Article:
"I don't know anything about violence," he said. "Everything we do - it's about freedom of f- speech, freedom of gathering. We're in a revolution here. It's not business as usual."

Emotions run hot on both sides.

"The argument that they aren't doing violence is complete bull-," said Buck Bagot, an organizer with Occupy Bernal in San Francisco. "They say the real violence is from the system, and that's true. But that doesn't mean that what they do is right.

"You can get your point across without breaking things."

Occupy's self-policing

Bagot said Black Bloc techniques are not tolerated at his group's protests. At one Occupy Bernal demonstration in February at the home of John Stumpf, chief executive officer of Wells Fargo, several local union members operated as monitors to keep in line Black Bloc-ers or others open to destruction.

"How much more aggressive can you be than visiting the CEO's home?" Bagot said. "That's enough by itself. The Black Bloc is a tiny minority of the movement."

But Lauren Smith, an organizer with Occupy Oakland, said the notion that the Black Bloc causes trouble is misguided.

"The fact that police can single out the Black Bloc as troublemakers just shows that the police are trying to pit us against one another," Smith said. "They are saying the people who use tactics that directly confront police or damage property are bad, and the people who take no action are good.

"The reality is that this (Occupy) is a fluid group, but we're really just the same group of people with different tactics on different days."

20-year-old tactic

The Black Bloc is not a secretive cabal, activists say. The technique has been used for at least 20 years in the United States, and the purpose of wearing black clothes and bandanna masks is simply to achieve anonymity - especially for those whose actions might draw police attention. They usually number in the dozens or low hundreds at Bay Area protests.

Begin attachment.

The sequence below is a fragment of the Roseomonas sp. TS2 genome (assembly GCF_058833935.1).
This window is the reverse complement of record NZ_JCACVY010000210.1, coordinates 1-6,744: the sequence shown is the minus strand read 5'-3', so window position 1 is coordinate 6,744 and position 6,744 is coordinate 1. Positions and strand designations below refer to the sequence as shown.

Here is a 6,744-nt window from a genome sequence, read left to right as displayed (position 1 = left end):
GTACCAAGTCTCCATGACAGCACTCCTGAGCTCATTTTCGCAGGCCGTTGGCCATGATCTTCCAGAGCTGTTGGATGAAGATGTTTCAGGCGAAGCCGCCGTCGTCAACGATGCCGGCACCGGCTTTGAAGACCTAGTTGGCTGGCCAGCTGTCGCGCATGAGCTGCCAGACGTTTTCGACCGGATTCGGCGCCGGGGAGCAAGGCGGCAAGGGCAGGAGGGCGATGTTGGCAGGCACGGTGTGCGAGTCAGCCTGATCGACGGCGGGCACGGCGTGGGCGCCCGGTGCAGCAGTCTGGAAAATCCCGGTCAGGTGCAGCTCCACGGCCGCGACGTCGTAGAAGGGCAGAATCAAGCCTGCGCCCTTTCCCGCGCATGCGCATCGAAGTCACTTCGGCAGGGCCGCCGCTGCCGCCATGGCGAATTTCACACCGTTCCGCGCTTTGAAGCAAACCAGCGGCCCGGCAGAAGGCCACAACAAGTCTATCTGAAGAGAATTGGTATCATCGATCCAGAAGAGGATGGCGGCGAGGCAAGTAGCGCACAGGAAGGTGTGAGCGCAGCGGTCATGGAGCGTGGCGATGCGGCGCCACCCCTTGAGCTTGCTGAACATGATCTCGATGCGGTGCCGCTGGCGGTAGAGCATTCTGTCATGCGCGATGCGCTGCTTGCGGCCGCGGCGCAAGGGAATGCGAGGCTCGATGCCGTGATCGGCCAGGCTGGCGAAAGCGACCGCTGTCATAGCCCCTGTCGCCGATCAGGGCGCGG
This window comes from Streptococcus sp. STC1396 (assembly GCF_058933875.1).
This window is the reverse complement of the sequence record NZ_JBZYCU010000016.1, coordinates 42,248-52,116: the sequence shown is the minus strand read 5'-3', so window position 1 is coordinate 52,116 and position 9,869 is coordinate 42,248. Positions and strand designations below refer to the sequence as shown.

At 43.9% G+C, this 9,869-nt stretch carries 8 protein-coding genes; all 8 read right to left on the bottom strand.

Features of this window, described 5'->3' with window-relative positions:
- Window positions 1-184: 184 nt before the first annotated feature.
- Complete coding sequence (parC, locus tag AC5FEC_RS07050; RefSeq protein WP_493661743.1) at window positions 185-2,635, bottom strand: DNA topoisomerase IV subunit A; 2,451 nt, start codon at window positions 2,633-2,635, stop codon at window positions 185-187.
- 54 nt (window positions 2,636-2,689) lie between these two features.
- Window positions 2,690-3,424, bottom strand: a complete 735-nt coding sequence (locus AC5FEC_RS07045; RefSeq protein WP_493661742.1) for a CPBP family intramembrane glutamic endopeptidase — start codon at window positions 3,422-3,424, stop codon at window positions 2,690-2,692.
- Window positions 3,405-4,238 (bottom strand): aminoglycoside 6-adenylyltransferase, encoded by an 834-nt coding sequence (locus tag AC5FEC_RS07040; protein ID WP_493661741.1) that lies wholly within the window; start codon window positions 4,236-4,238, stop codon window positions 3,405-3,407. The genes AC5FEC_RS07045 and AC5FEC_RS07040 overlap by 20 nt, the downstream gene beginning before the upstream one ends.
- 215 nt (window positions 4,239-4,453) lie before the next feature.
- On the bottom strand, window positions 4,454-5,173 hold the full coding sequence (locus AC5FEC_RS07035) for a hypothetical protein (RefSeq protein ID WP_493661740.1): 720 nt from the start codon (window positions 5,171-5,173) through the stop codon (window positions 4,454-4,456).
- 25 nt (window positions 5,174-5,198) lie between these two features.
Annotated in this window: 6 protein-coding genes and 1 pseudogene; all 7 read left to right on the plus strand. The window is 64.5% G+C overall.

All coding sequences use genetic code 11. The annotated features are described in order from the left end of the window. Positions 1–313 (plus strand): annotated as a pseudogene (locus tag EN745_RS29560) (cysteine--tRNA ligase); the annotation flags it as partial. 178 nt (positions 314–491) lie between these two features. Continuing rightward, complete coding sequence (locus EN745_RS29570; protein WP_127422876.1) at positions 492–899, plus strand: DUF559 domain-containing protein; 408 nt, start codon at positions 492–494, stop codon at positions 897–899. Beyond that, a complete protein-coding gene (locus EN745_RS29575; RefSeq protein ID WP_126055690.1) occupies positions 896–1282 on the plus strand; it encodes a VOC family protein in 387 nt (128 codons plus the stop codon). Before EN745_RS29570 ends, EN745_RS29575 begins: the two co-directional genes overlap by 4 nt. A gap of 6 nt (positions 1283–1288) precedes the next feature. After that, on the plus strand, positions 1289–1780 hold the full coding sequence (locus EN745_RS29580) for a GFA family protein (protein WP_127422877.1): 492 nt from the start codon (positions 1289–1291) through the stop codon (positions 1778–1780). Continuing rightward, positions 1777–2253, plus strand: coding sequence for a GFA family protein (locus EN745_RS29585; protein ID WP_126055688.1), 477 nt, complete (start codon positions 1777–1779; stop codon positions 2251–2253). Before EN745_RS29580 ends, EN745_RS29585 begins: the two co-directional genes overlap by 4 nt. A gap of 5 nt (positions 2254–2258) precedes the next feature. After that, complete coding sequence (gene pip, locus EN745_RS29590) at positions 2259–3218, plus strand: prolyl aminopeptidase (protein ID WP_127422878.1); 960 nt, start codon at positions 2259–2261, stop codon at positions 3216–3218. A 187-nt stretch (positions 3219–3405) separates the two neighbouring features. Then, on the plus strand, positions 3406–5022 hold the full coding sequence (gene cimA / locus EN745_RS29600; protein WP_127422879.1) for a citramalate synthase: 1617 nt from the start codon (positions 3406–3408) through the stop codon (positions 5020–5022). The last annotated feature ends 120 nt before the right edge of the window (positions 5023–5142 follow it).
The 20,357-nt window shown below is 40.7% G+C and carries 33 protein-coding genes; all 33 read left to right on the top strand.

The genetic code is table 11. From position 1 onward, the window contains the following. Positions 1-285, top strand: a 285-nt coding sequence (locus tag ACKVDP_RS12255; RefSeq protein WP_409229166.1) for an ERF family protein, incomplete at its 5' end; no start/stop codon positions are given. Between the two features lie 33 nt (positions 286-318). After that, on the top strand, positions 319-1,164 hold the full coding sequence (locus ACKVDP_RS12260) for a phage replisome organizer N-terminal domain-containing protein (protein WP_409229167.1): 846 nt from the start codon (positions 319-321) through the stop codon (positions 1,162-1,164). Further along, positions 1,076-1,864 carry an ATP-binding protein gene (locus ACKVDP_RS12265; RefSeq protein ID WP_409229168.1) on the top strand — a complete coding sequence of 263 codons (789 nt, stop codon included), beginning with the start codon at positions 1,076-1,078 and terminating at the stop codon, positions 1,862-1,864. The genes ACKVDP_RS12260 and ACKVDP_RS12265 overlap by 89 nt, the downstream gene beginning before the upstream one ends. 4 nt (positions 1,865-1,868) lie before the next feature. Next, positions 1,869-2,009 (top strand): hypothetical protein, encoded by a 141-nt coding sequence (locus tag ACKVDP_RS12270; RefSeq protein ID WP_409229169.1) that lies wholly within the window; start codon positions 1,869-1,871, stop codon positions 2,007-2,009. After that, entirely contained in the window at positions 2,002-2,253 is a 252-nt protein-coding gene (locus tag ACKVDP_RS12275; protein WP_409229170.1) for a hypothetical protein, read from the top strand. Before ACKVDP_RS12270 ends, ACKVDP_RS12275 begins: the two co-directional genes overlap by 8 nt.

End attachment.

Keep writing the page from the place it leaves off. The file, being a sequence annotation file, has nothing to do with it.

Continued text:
In Oakland, Black Bloc-ers have been prominent at many Occupy demonstrations, at times toting homemade shields with "A" painted on the front, for "anarchy." In the May Day protests, one activist dressed in black shoved a pole at a police officer and others pushed at police lines with their shields.

In San Francisco, a crowd of more than 100 Black Bloc activists stormed through the Mission District after a peaceful Occupy rally Monday night, vandalizing more than 30 businesses, a police station and several cars with hammers, crowbars, paint and eggs.

Police say the actions were extreme examples of the aggression they often see from the Black Bloc.

"They engage in violent destruction of property and behave in a violent manner," said San Francisco police Sgt. Daryl Fong. "They have used pipes, crowbars, pellet guns, incendiary devices that are like Molotov cocktails, lit flares, and thrown them and bricks in an assaultive manner at officers.

"As for what they are trying to say - I don't know," he said. "Unfortunately, we can't dialogue with them."

Oakland police Capt. Jeff Israel said he believes the Black Bloc is not as loosely formed as some activists say it is.

"I don't know who they are," he said. "I just know that when it comes to criminal misconduct, they act together."

'Strategy to protect people'

Black Bloc supporters say the police have it backward. The protesters are using assertive tactics only to counteract police repression, they say, and any vandalism to businesses or cars is just an expression of rage in reaction to oppression.

At the root of the debate is the Black Bloc definition of violence and civil disobedience. Some believe that most vandalism and clashes with police don't constitute violence because they amount to self-defense in the service of a cause. And they note that some Black Bloc-ers serve as protest medics.

Besides, they argue, police are the aggressors, though police say it is the other way around.

"Property destruction by itself is not violence," said Chance Martin, an organizer with Occupy San Francisco. Rather, he said, damaging appropriate targets - such as a bank window - is a legitimate form of protest.

Smith said that when Oakland's Black Bloc protesters shove against police with shields, "it's just a strategy to protect people, to get between them and the police and their projectiles."

"Of course it's perceived as confrontational by police," Smith said. "But they (Black Bloc-ers) really are just protecting the crowd by drawing more fire to themselves so others can organize themselves, put on their gas masks or get away."

Occupy denies link

At times, when trying to explain seemingly pointless vandalism - such as Monday night's trashing of small businesses in the Mission - Occupy activists deny any link to the perpetrators.

"Anyone who just wants to break things up, I don't regard as typical of the Black Bloc," Martin said. As for the Mission vandals, he said, "it was everybody's feeling that we didn't know who these guys were."